An Afternoon In Brasov, Romania
The third and final installment of our day in Transylvania — you can see Part 1 (Peles Castle) and Part 2 (Bran Castle/Dracula’s Castle) here! (Side note: isn’t it crazy how some days you can do and see an insane amount of amazing things, and then other days it seems like too much effort to even make some toast?! Always blows my mind.)
Anyways, after spending the majority of the day hanging around dreamy castles and practicing our Dracula impressions, our bus headed to an even more whimsical locale — Brasov. I actually passed through (and stopped for lunch in) this charming medieval town back in 2011, but then I didn’t have too long to explore. This time, I had initially been planning on spending a few days there on my own; but, as I explained here, this organized day-trip was the best option for Tristan’s limited amount of time in Romania.
Founded by the Teutonic knights in 1211 on an ancient Dacian site and settled by the Saxons as one of the seven walled citadels, Brasov is now one of the most visited places in Romania. Surrounded by towering mountains, rolling fields, thick forests and villages with fortified churches and comprised of gothic, baroque, and renaissance architecture, the distinct medieval ambiance of the city makes it seem like it was copied and pasted straight from a children’s fairytale book.
In fact, legend has it that this is where the Pied Piper led the children of Hamlin.
The city is centered on Piata Sfatului (The Council Square) and marks the heart of old medieval Brasov. Lined with beautiful red-roofed merchant houses, and overflowing with colorfully painted and baroque structures, this is the starting point for falling for Brasov’s salubrious charms.
Dominating the center of the square is the 13th-century yellow-and-white Casa Sfatului (Council House), which served as the meeting house for the town councilors, known as centurions. On top of the building sits the Trumpeter’s Tower, used during the Middle Ages as a watchtower for warning the citadel inhabitants of approaching danger. Today Casa Sfatului houses the Brasov Historical Museum and the city’s new tourist office.
Piata Sfatului is also home to many of Brasov’s best restaurants. In warmer weather, diners spill out onto the square and in colder weather cuddle up inside. Starving after a whole day of castle-wanderings, we made a beeline to one of the best (and cheapest) Romanian restaurants — Restaurant Gustari. (It is located directly opposite Casa Sfatului and is just simply marked as “Restaurant”).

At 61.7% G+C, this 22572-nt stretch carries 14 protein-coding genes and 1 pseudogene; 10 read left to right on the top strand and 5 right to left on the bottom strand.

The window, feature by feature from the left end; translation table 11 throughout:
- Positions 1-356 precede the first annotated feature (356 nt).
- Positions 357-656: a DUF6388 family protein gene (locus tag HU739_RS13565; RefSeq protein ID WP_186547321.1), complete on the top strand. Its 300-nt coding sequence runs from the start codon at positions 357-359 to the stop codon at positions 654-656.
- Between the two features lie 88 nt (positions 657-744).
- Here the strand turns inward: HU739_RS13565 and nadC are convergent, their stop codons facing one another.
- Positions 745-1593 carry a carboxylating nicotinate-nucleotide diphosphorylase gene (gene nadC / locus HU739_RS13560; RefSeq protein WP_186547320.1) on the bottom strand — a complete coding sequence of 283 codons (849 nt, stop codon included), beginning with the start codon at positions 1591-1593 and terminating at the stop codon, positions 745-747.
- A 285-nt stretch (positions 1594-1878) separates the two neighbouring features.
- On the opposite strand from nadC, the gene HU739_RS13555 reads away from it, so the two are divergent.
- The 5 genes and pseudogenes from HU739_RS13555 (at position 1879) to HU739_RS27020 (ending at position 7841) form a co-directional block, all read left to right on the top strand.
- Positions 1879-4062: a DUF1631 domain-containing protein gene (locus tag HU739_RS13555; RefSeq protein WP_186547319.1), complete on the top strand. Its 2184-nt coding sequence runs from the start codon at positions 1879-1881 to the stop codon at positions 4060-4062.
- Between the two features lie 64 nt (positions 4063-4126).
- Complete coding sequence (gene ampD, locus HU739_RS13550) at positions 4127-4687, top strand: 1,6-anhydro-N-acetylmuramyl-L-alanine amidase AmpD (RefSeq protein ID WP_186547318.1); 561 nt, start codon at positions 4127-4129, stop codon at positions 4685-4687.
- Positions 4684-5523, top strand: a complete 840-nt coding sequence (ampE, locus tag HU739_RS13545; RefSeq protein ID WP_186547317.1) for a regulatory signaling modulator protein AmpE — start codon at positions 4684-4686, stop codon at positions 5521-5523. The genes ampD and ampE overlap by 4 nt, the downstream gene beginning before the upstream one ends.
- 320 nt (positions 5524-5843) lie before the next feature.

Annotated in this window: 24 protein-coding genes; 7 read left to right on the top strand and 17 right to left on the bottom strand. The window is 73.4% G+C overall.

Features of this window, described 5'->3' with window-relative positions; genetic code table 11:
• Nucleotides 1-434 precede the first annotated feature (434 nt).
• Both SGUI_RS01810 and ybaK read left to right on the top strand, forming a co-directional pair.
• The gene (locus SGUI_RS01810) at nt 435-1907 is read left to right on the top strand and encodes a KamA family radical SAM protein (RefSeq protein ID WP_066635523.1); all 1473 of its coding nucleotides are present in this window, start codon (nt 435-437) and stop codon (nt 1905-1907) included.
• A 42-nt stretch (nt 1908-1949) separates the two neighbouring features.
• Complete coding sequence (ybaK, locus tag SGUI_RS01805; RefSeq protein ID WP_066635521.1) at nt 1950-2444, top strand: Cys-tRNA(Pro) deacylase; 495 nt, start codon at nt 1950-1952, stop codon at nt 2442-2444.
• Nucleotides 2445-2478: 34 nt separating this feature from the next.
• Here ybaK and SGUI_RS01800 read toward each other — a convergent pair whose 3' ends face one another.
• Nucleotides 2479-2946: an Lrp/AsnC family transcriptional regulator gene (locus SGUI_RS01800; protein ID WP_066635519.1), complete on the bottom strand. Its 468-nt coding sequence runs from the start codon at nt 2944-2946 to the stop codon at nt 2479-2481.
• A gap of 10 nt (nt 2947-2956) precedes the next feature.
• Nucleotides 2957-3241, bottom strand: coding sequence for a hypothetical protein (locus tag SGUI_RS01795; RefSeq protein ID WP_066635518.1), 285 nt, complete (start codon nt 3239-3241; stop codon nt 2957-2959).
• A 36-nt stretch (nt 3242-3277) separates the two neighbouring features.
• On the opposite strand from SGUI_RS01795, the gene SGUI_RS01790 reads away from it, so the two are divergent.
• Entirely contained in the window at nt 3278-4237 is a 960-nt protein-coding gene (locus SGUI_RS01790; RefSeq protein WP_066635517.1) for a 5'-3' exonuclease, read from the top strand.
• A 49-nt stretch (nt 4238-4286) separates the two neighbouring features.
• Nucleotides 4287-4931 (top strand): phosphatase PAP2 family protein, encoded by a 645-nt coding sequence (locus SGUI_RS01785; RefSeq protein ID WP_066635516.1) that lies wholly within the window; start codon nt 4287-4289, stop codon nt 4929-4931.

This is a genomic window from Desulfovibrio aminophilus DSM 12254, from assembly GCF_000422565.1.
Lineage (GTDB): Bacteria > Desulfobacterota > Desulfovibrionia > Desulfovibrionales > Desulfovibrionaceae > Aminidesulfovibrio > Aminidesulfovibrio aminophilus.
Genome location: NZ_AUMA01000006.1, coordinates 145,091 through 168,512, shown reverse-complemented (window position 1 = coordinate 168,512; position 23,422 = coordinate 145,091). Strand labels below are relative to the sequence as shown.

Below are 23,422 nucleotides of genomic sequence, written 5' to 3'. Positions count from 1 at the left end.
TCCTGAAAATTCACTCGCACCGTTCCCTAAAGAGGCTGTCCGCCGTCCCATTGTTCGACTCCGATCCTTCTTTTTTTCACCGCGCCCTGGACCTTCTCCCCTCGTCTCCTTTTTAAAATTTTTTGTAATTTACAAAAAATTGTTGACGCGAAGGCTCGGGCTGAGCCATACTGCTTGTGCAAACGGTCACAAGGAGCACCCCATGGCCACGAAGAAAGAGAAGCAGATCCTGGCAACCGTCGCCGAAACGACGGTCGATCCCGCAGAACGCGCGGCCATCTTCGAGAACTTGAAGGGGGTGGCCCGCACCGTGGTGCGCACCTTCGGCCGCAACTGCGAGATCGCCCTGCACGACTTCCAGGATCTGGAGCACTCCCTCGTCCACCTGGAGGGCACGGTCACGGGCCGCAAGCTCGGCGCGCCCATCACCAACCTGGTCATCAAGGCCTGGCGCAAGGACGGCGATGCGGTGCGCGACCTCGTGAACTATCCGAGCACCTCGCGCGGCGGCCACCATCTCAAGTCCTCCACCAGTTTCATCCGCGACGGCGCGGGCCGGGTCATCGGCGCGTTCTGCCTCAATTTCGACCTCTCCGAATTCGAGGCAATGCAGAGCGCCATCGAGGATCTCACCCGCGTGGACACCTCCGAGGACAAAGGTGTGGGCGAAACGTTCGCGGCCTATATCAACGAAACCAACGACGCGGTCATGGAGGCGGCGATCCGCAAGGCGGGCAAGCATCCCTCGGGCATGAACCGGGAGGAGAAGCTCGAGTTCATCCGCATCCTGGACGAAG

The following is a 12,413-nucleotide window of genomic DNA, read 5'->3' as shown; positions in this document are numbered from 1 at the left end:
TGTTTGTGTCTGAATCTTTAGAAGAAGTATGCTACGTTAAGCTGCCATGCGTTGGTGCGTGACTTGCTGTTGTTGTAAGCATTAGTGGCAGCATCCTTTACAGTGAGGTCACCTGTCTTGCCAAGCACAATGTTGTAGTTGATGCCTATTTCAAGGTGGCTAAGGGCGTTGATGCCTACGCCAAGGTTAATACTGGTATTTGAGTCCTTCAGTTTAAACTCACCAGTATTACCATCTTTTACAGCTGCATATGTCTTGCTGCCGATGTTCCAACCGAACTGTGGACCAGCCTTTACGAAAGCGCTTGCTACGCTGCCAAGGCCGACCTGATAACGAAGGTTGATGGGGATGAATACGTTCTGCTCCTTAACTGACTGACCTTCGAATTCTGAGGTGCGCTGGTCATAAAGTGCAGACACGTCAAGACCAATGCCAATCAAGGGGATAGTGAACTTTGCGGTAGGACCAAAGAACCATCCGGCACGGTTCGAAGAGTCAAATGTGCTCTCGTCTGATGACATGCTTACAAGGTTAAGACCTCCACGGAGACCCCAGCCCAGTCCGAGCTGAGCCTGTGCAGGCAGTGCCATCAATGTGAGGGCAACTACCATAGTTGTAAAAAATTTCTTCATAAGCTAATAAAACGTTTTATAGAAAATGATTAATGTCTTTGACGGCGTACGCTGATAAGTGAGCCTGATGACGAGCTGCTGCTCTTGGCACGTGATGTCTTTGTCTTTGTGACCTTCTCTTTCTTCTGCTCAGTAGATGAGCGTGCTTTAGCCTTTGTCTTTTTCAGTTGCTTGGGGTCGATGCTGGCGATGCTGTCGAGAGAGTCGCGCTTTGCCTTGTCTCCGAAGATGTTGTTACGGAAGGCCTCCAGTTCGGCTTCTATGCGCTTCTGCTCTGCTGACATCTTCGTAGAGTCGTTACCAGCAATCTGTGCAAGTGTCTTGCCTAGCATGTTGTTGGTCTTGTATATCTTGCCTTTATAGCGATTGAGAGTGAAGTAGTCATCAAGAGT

The atmosphere inside is cosy and the menu has a wide range of Romanian offerings including stuffed cabbage rolls, soups, globes of pastry with cheese and jam, mutton marinated in home made sauce, and pickled trout with polenta. They have strong drinks and sweet deserts for a fraction of the price of other restaurants in the piata.
I went for Romania’s de facto national dish, sarmale (occasionally seen on menus as sărmăluţe). These are made of ground meat (usually pork, but also beef, poultry, or even fish) mixed with rice and other ingredients and rolled into cabbage leaves. The most popular side in Romania is mămăligă, a corn-meal ‘polenta’ mush reminiscent of the southern United States. It is served with everything, and is best when paired with a dollop of smântână (sour cream). Mămăligă is made with corn, so is perfect for us gluten-free travelers!
Pork is the main meat in Romania, so of course there was a little slice balanced on top of my dish.
Tristan had garlic chicken with mămăligă and we each had a glass of Horinca de Maramures — a double-distilled plum brandy prized for its clarity and its 80-proof wallop. Considered a local treasure, horinca is made from the ripe plums that fill marketplaces come fall. Almost all Romanian traditional strong drinks are made from fruit, which technically makes them a “brandy”, as the term “brandy” simply refers to any alcohol made by fermenting and distilling fruit.
Similar to plum brandies found throughout Central Europe (in Hungary it is called palinka, and in Croatia, Slovenia and Serbia it usually goes by slivovitz), horinca is raised to shouts of Noroc! (Good luck!) at births, weddings, wakes and everything in between.